Reinhard Hüttl had risen to the very top of German science. The soil scientist was head of the German Research Centre for Geosciences (GFZ), where he commanded a staff of more than 1200 and a €95 million budget. He was vice president of acatech, Germany’s engineering-focused national academy, and vice president of the nation’s most prestigious state academy, the Berlin-Brandenburg Academy of Sciences and Humanities (BBAW). His advice even reached Chancellor Angela Merkel—for example as a government adviser with the Council on Bioeconomy.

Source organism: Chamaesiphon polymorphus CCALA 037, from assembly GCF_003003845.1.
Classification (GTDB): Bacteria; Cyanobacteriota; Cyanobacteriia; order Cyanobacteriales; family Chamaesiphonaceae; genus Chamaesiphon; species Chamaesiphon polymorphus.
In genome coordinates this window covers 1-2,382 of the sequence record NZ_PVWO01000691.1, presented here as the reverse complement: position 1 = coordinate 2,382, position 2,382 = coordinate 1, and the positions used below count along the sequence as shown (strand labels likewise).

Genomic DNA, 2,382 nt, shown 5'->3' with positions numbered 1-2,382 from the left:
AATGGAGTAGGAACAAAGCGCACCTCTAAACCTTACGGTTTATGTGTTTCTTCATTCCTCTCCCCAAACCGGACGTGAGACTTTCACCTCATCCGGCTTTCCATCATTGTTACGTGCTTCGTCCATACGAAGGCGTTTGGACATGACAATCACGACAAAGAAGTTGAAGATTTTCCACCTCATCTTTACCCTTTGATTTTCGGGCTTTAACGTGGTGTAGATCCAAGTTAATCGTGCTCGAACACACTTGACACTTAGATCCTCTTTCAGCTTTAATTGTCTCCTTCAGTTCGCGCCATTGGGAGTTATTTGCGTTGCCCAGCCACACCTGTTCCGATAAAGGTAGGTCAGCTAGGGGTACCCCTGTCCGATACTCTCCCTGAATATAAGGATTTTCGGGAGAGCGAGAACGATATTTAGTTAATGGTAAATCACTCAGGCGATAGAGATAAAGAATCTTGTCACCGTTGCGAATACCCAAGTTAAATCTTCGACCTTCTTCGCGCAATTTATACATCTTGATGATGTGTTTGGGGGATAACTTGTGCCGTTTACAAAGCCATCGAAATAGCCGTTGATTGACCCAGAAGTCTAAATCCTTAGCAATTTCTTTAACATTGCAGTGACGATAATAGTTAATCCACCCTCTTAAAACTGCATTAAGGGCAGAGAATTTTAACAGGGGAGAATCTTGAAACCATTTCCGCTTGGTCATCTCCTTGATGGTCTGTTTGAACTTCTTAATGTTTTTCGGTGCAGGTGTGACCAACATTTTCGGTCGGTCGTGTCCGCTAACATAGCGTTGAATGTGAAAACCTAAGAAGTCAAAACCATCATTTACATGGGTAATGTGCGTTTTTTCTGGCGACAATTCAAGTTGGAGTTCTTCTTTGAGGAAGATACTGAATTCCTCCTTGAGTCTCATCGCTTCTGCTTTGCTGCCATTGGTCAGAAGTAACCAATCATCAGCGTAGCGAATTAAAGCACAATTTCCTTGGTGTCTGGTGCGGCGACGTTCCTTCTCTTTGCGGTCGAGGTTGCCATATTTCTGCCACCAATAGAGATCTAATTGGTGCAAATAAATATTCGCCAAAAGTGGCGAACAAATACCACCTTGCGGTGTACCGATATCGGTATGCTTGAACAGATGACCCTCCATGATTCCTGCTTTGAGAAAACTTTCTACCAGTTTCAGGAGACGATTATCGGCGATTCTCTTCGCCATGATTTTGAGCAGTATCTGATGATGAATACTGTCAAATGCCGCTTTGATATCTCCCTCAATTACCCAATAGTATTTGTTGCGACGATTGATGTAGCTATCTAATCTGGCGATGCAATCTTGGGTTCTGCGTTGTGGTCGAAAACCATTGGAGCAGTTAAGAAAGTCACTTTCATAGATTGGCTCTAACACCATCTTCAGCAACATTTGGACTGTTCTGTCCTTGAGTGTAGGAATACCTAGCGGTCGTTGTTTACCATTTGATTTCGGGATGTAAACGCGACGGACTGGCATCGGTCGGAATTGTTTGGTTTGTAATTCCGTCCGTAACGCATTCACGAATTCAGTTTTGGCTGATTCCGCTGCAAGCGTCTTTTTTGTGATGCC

That world has come crashing down. Last month, police raided Hüttl’s homes and offices in Berlin and Potsdam on suspicion of fraud, breach of trust, and illegal acceptance of benefits by a public official—offenses that can be punished with fines or prison sentences. On 26 January, the GFZ board dismissed him, saying it “no longer sees any basis for a trustworthy cooperation.” The Federal Ministry of Education and Research (BMBF), which finances the bulk of the GFZ budget, terminated his contract the same day.
Hüttl denies the allegations and has said he would sue BMBF for unlawful dismissal, although labor courts in Berlin and Potsdam said on 16 February that no lawsuits have been filed. Meanwhile, the high-profile case is turning heads in science policy circles across the nation. “Science is damaged severely if it is perceived to be led by interests and to be corrupt,” says Klaus Gärditz, who specializes in science law at the University of Bonn.